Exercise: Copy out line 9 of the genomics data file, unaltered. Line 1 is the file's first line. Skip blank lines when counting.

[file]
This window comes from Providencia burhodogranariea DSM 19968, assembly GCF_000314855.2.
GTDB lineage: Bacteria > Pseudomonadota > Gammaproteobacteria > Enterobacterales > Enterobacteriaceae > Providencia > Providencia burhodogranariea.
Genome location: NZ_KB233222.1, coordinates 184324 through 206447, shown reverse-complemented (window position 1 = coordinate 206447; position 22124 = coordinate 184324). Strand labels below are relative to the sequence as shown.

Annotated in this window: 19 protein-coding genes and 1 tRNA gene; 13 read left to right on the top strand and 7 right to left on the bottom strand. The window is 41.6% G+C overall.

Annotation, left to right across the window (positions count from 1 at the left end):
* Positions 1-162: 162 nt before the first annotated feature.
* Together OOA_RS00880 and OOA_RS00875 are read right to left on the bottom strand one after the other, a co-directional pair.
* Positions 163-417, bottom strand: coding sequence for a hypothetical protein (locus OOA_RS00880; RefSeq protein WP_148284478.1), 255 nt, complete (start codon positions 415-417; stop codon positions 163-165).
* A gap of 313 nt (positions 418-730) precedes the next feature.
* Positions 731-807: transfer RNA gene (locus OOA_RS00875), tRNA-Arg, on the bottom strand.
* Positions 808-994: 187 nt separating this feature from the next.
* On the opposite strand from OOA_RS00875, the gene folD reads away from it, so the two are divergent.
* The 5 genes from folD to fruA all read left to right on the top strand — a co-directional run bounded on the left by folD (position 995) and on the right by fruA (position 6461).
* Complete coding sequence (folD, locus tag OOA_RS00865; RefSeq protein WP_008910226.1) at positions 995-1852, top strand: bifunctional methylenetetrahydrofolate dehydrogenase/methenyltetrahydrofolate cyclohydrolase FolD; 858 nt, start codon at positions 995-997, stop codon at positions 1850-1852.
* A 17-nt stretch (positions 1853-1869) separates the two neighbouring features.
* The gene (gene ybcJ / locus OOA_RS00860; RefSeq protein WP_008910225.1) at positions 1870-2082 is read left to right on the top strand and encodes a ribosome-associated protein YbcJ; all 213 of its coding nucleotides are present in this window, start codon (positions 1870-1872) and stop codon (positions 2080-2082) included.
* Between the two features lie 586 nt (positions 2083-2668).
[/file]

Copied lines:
* A gap of 313 nt (positions 418-730) precedes the next feature.